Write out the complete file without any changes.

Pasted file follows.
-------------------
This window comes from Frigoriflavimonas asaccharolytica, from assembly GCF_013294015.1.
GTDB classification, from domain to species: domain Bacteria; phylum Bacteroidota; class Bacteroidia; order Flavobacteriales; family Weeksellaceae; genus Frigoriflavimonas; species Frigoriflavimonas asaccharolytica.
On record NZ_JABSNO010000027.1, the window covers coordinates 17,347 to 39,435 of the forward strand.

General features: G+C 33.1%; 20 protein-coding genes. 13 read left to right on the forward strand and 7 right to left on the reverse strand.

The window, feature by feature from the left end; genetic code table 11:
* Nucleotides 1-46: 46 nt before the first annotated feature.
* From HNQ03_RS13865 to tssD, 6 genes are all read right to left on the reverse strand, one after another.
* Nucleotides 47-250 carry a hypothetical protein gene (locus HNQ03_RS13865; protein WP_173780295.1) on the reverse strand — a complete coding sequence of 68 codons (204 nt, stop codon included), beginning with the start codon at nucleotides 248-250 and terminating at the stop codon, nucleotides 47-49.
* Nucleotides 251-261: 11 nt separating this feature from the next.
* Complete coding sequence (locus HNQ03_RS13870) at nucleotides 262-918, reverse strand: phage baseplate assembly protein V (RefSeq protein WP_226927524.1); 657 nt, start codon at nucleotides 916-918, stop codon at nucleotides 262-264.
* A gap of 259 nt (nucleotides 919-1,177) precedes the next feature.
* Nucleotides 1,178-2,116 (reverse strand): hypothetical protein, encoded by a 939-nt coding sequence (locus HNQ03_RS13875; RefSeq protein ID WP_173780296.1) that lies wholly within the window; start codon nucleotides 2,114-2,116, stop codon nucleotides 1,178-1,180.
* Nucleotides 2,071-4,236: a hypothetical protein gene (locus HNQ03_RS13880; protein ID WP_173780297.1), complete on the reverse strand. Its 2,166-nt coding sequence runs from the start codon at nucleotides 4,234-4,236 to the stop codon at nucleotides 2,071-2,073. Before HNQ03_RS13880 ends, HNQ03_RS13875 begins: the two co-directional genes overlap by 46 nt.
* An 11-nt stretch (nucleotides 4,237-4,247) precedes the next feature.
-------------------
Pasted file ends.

This window comes from Frigoriflavimonas asaccharolytica, from assembly GCF_013294015.1.
GTDB classification, from domain to species: domain Bacteria; phylum Bacteroidota; class Bacteroidia; order Flavobacteriales; family Weeksellaceae; genus Frigoriflavimonas; species Frigoriflavimonas asaccharolytica.
On record NZ_JABSNO010000027.1, the window covers coordinates 17,347 to 39,435 of the forward strand.

General features: G+C 33.1%; 20 protein-coding genes. 13 read left to right on the forward strand and 7 right to left on the reverse strand.

The window, feature by feature from the left end; genetic code table 11:
* Nucleotides 1-46: 46 nt before the first annotated feature.
* From HNQ03_RS13865 to tssD, 6 genes are all read right to left on the reverse strand, one after another.
* Nucleotides 47-250 carry a hypothetical protein gene (locus HNQ03_RS13865; protein WP_173780295.1) on the reverse strand — a complete coding sequence of 68 codons (204 nt, stop codon included), beginning with the start codon at nucleotides 248-250 and terminating at the stop codon, nucleotides 47-49.
* Nucleotides 251-261: 11 nt separating this feature from the next.
* Complete coding sequence (locus HNQ03_RS13870) at nucleotides 262-918, reverse strand: phage baseplate assembly protein V (RefSeq protein WP_226927524.1); 657 nt, start codon at nucleotides 916-918, stop codon at nucleotides 262-264.
* A gap of 259 nt (nucleotides 919-1,177) precedes the next feature.
* Nucleotides 1,178-2,116 (reverse strand): hypothetical protein, encoded by a 939-nt coding sequence (locus HNQ03_RS13875; RefSeq protein ID WP_173780296.1) that lies wholly within the window; start codon nucleotides 2,114-2,116, stop codon nucleotides 1,178-1,180.
* Nucleotides 2,071-4,236: a hypothetical protein gene (locus HNQ03_RS13880; protein ID WP_173780297.1), complete on the reverse strand. Its 2,166-nt coding sequence runs from the start codon at nucleotides 4,234-4,236 to the stop codon at nucleotides 2,071-2,073. Before HNQ03_RS13880 ends, HNQ03_RS13875 begins: the two co-directional genes overlap by 46 nt.
* An 11-nt stretch (nucleotides 4,237-4,247) precedes the next feature.